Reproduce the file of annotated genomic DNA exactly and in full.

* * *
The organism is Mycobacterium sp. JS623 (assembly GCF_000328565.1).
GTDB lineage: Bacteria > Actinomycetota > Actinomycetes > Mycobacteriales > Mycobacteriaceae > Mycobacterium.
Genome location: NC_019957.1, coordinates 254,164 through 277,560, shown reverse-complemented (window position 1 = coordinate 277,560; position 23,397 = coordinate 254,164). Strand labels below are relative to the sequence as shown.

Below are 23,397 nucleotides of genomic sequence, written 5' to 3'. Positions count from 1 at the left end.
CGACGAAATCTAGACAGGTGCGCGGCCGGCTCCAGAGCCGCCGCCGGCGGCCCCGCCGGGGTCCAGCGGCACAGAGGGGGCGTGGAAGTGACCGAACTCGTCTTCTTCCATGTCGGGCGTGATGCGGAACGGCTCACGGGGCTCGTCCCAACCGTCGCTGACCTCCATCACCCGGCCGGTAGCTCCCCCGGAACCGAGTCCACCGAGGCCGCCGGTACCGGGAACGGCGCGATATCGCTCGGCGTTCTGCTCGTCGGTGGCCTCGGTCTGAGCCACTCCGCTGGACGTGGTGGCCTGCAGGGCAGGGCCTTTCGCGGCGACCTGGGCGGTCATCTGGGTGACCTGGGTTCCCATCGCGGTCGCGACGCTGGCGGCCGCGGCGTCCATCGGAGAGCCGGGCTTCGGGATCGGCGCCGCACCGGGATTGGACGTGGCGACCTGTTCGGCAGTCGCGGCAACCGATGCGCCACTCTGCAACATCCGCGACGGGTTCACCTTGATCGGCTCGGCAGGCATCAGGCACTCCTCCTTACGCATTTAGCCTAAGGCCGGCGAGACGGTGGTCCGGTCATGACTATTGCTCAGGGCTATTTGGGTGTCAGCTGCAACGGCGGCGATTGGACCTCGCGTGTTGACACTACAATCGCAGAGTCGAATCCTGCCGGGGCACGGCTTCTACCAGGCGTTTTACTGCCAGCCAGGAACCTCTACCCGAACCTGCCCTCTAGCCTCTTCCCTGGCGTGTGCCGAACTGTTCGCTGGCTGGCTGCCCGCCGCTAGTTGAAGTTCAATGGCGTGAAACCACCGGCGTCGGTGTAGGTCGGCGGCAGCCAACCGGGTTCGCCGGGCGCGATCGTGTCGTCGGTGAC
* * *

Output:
The organism is Mycobacterium sp. JS623 (assembly GCF_000328565.1).
GTDB lineage: Bacteria > Actinomycetota > Actinomycetes > Mycobacteriales > Mycobacteriaceae > Mycobacterium.
Genome location: NC_019957.1, coordinates 254,164 through 277,560, shown reverse-complemented (window position 1 = coordinate 277,560; position 23,397 = coordinate 254,164). Strand labels below are relative to the sequence as shown.

Below are 23,397 nucleotides of genomic sequence, written 5' to 3'. Positions count from 1 at the left end.
CGACGAAATCTAGACAGGTGCGCGGCCGGCTCCAGAGCCGCCGCCGGCGGCCCCGCCGGGGTCCAGCGGCACAGAGGGGGCGTGGAAGTGACCGAACTCGTCTTCTTCCATGTCGGGCGTGATGCGGAACGGCTCACGGGGCTCGTCCCAACCGTCGCTGACCTCCATCACCCGGCCGGTAGCTCCCCCGGAACCGAGTCCACCGAGGCCGCCGGTACCGGGAACGGCGCGATATCGCTCGGCGTTCTGCTCGTCGGTGGCCTCGGTCTGAGCCACTCCGCTGGACGTGGTGGCCTGCAGGGCAGGGCCTTTCGCGGCGACCTGGGCGGTCATCTGGGTGACCTGGGTTCCCATCGCGGTCGCGACGCTGGCGGCCGCGGCGTCCATCGGAGAGCCGGGCTTCGGGATCGGCGCCGCACCGGGATTGGACGTGGCGACCTGTTCGGCAGTCGCGGCAACCGATGCGCCACTCTGCAACATCCGCGACGGGTTCACCTTGATCGGCTCGGCAGGCATCAGGCACTCCTCCTTACGCATTTAGCCTAAGGCCGGCGAGACGGTGGTCCGGTCATGACTATTGCTCAGGGCTATTTGGGTGTCAGCTGCAACGGCGGCGATTGGACCTCGCGTGTTGACACTACAATCGCAGAGTCGAATCCTGCCGGGGCACGGCTTCTACCAGGCGTTTTACTGCCAGCCAGGAACCTCTACCCGAACCTGCCCTCTAGCCTCTTCCCTGGCGTGTGCCGAACTGTTCGCTGGCTGGCTGCCCGCCGCTAGTTGAAGTTCAATGGCGTGAAACCACCGGCGTCGGTGTAGGTCGGCGGCAGCCAACCGGGTTCGCCGGGCGCGATCGTGTCGTCGGTGAC